Melungeon Conference and Celebration, June 12-13
The weekend of June 12-13 will feature two events focusing on the Melungeons, the multi-ethnic people that have been a part of Appalachia folklore for over generations, and the subject of scientific research for the last half-century. The Melungeon Historical Society will hold their first annual conference on Friday, June 12, in Rogersville, Tennessee, while the Vardy Community Historical Society holds their Spring Fling at their museum on Vardy Road in Hancock County, Tennessee.
History, genealogy, and the latest DNA technology will come together at the first annual Melungeon Historical Society conference o June 12. "For nearly two hundred years, writers and researchers have speculated about the origins of the Melungeons," says Wayne Winkler, president of MHS. "For the most part, the story of the Melungeons has been told through myths and legends. The Melungeon Historical Society believes that answers will be found through scholarly research."
The public is invited to this event, which will be held at the Hawkins County Rescue Squad meeting room, 955 East McKinney Avenue, Rogersville, Tennessee. Registration begins at 9:30 am, and the conference will run until about 8:30 pm, with lunch and dinner breaks.
Presentations at the MHS conference will begin at 10 a.m. and will cover topics such as the origin and historical uses of the term "Melungeon," DNA research on Melungeon families, and other topics related to the multi-ethnic people first documented in the Clinch River region in the early 19th century. The use of DNA technology in genealogy will be covered by Roberta Estes, founder of DNAExplain, a Michigan company that analyzes and interprets individual DNA tests.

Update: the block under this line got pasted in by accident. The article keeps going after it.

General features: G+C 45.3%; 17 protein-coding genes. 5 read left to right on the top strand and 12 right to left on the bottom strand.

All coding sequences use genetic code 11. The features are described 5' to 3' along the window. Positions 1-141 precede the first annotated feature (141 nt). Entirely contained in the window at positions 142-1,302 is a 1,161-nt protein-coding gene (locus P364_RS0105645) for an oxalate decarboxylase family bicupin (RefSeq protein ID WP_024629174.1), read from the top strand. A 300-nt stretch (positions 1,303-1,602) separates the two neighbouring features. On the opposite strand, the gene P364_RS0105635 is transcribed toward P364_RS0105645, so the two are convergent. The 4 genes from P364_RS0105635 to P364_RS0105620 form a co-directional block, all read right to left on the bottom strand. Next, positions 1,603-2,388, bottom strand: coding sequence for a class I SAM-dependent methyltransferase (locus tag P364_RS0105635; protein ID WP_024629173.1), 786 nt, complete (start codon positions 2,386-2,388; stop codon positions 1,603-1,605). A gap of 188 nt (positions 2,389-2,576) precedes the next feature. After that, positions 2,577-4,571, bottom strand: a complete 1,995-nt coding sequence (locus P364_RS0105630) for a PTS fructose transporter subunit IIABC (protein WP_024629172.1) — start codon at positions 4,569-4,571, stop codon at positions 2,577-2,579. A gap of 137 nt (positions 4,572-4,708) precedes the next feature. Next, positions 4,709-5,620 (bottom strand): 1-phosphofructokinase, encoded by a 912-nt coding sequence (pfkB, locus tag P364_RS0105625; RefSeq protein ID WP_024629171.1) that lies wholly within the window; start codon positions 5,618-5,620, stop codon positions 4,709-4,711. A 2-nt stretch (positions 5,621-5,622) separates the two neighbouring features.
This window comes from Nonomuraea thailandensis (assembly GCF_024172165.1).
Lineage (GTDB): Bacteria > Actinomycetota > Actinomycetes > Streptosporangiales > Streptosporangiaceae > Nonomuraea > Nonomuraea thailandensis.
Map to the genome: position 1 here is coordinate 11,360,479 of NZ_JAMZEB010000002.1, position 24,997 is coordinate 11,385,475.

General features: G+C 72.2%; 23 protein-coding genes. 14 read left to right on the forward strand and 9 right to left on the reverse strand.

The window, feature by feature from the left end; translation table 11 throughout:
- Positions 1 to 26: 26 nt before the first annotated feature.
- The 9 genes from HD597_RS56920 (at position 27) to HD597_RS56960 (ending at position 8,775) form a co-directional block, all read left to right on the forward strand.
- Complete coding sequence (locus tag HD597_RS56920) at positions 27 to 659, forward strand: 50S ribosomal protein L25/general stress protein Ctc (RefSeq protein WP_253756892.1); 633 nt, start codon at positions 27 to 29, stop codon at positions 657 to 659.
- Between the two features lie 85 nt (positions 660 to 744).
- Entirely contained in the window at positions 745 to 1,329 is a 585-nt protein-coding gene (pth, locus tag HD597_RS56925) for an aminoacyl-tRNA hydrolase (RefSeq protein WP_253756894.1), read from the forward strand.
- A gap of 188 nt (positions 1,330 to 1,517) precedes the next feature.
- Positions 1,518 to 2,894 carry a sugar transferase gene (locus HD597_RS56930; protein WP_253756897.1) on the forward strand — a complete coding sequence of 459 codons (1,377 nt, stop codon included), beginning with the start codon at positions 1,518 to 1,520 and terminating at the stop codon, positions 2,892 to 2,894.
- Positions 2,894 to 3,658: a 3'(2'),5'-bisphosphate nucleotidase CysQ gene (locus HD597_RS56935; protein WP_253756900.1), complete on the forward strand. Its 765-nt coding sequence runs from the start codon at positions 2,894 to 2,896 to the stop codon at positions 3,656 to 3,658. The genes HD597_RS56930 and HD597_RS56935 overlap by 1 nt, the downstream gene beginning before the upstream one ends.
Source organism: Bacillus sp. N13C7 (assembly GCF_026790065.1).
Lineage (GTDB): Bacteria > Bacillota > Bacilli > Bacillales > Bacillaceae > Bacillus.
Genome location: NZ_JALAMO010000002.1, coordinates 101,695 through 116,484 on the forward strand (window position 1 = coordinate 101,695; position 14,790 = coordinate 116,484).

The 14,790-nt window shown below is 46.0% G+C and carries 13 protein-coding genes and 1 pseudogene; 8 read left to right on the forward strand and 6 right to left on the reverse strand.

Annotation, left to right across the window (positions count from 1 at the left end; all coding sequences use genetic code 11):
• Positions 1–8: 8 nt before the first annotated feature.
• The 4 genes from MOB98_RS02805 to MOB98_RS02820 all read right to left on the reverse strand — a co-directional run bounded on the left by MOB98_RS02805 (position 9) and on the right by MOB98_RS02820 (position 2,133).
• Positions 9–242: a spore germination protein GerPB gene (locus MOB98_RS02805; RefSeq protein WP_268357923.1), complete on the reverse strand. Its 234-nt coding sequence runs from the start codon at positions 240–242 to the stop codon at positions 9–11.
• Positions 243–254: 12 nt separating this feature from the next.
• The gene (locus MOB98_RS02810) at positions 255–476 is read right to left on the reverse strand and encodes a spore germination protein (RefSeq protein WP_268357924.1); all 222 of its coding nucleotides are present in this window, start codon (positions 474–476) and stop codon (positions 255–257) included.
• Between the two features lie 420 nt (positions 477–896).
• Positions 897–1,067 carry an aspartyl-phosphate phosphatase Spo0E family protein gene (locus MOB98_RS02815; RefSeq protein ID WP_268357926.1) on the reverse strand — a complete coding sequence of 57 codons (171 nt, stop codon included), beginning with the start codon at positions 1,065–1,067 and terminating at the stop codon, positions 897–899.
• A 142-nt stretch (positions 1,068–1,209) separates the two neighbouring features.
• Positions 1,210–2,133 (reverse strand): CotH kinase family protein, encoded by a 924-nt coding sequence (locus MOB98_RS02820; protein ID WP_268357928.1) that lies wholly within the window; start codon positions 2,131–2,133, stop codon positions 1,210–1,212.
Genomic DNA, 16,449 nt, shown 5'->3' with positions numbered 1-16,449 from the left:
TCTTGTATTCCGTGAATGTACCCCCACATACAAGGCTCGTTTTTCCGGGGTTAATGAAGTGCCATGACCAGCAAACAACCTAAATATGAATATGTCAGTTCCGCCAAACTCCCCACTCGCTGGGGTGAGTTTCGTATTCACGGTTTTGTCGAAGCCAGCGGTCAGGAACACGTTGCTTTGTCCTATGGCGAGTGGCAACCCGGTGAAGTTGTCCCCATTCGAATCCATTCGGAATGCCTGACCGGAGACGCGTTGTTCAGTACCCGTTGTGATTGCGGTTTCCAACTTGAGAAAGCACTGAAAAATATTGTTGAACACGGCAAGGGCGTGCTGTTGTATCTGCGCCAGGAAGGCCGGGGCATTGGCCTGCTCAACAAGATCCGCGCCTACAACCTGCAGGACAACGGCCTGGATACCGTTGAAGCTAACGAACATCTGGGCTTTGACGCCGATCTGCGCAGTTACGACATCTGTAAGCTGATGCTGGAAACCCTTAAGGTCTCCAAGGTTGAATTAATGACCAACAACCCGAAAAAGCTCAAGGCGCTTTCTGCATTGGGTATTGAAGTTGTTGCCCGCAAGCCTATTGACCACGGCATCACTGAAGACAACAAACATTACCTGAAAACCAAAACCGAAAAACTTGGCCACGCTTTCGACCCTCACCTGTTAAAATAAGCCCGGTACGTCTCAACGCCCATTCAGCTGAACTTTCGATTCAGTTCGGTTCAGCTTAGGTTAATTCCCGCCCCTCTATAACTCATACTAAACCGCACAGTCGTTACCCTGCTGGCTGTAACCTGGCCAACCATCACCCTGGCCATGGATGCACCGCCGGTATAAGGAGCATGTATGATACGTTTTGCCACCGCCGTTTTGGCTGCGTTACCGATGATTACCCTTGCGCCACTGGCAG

Other presenters include Jack Goins, Hawkins County Archivist and author of Melungeons and Other Pioneer Families; Kathy Lyday-Lee, a professor at Elon University who taught a course on Melungeons; and Kathy James, who will present DNA information on the Gibson and Collins families.
"This conference is of special interest to those who want to learn more about the Melungeons," said Winkler, "but it is also designed to benefit anyone interested in genealogy and especially in the use of DNA technology to trace family lines." The conference is free, but donations are suggested to help promote the work of the Melungeon Historical Society.
On Saturday, June 13, the Vardy Historical Society will hold its Spring Fling from 10 am until 2 pm. The location is the Vardy Church Museum, which features displays from the Presbyterian mission which provide education opportunities for Melungeon children from 1899 to the early 1970s.
The Spring Fling features Appalachian crafts such as basket and chair weaving, apple butter making, corn grinding, shuck dolls, hominy making, a tractor show, and plenty of music.
For more information on the MHS conference, contact Winkler at 423.439.6441 or email@example.com. For information on the VCHS Spring Fling, contact Claude Collins at firstname.lastname@example.org or 423.733.2305.
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